Statistics show that 43% of people in the UK break their resolutions within the first month and by the end of March that figure has risen to a whopping 80%. In fact we are so good at giving up, that there is now an official day dedicated to our downfall - 17th January is 'Ditch New Year's Resolutions Day'.
Exercise is an essential part of our lives. Not only does it keep us fit, it better equips us to fight diseases and it helps us maintain a good mental state. In other words, exercise makes us happy and healthy - and this is true at any age.
You would think that life changing experiences were potentially defined by their rarity. By a stand out quality or uniqueness that makes them exquisite and precious by virtue of them being one of a kind. An experience for you alone.
Including Christmas sales, estimates suggest that around 53 million fitness trackers will have been sold in 2016. It's a staggering amount and a figure which, as the CEO of a sport and leisure trust and a former athlete, should fill me with joy. After all, how amazing is it that all these people are taking such a proactive approach to their health and fitness?
What's happening in the NHS right now is no laughing matter of course, but if feels like a similar corrective is needed. There is no 'winter crisis' in the NHS. What the NHS is facing - and has been for some time - requires no prefix. It is simply a crisis.
I'm 55 and I'm hoping I've many good years of life to come. But here's a thought - a man my age with learning disabilities is quite probably entering ...
On 17th January, it is "Ditch Your New Year's Resolution" day, after the most miserable "Blue Monday" day of the year, 24 hours earlier. I have one th...
One of the biggest challenges many parents face is having a picky eater in the family. Many children become fussy with food around the age of 18-24 months, often forming the start of a long term battle for many parents.
So what is the problem? The problem is the recategorisation of what essentially is how, as humans, we were born to fuel ourselves and the off-putting nature and limitations that calling it 'clean eating' brings up.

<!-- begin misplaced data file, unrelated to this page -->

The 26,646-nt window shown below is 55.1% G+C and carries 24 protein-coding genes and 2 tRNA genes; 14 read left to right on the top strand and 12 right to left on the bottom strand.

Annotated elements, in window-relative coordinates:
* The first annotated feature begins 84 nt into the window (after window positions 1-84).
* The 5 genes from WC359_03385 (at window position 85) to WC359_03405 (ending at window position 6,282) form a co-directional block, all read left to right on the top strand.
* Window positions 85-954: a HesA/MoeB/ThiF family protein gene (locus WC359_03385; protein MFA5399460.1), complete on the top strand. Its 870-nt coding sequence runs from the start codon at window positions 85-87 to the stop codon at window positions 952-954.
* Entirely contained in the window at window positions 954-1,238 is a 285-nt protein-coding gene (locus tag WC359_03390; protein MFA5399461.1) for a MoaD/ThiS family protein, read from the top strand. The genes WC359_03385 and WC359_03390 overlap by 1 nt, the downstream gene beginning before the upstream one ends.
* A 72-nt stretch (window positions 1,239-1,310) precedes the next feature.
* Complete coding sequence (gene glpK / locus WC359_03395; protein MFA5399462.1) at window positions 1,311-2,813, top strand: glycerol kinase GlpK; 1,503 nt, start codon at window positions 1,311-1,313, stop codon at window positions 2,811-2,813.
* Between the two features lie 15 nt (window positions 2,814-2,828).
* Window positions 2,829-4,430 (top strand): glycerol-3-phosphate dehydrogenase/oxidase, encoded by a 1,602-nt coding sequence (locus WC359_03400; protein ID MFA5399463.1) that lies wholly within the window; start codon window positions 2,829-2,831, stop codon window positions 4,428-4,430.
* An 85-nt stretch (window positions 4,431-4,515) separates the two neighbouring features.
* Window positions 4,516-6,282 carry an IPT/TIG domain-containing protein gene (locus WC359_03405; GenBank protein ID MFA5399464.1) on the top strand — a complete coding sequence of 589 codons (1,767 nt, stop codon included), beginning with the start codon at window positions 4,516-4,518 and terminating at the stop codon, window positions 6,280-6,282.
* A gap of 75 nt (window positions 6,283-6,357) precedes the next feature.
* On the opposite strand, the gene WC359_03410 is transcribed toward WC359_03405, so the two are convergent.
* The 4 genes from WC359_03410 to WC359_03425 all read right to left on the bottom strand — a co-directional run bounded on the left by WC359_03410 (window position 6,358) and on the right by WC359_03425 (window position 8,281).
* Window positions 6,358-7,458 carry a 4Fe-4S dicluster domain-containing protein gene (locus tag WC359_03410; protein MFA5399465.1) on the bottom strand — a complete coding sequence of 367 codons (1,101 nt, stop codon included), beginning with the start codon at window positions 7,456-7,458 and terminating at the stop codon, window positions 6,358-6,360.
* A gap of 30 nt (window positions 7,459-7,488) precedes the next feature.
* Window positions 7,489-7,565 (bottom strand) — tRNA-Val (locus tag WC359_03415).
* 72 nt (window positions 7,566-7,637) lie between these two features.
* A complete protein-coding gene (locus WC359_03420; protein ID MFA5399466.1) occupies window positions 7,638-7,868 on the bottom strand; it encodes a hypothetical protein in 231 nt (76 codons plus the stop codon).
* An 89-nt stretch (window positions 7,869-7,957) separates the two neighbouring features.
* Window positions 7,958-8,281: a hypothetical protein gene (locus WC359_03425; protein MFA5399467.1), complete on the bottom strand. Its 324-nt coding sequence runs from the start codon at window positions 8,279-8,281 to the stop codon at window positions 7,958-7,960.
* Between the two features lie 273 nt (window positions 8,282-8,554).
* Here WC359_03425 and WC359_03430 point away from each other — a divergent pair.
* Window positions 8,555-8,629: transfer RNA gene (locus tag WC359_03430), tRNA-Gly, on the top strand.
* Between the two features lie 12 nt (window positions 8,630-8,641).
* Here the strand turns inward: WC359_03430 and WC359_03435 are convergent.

Ever so slowly, but ever so surely, Mental health is becoming something that we can discuss with increased openness and without stigma. Yet sadly, for it truly to be considered on a par with physical health, there's still a long way to go.
When Theresa May stood up to make her speech today, she had a real opportunity. She could have drawn a line under the Coalition Government's failings, and announced new money to treat society's mental health. She could have defined herself as a reforming Prime Minister, addressing head-on one of the biggest health challenges of our times. Instead, she came up with more of the same...
As we leave one very strange year behind and look to what a new year holds, we could all do a lot worse than supporting each other on individual challenges and dreams. And if businesses are finding ways to help us maintain our resolutions, then so much the better. Good luck!
Here's the rule of thumb: If your breakfast comes in a box, it's most likely not a good choice. Just check the label of your favourite cereal - some "healthy" mueslis contain just as much sugar as the infamous Kellogg's Honey Smacks (launched in 1953 as Sugar Smacks)!
Given that January has a whopping four more weekends to survive, booze free, however, it's not always as easy as it sounds. Here's some tips to help you get through - they might seem obvious, but when all of your friends are hammered, having the best time *ever*, you'll take what you can get to shake off your FOMO and succeed.
I want to see mental health addressed not just in our hospitals, but in our classrooms and communities. I want to see the stigma stripped away so that no-one in this country feels unable to talk about what they're going through or seek help. I want to see a focus on prevention as well as treatment, especially since so many adult mental health problems - which one in four of us will suffer from at any one time - begin in childhood. This is part of a wider approach to tackle the burning injustices we face in society, and to build a stronger, fairer Britain that works for everyone.
Into the New Year we go. The transition from one year into another will sound the 'change' alarm for many of us, representing the chance to better our lives in 2017 in some way or another.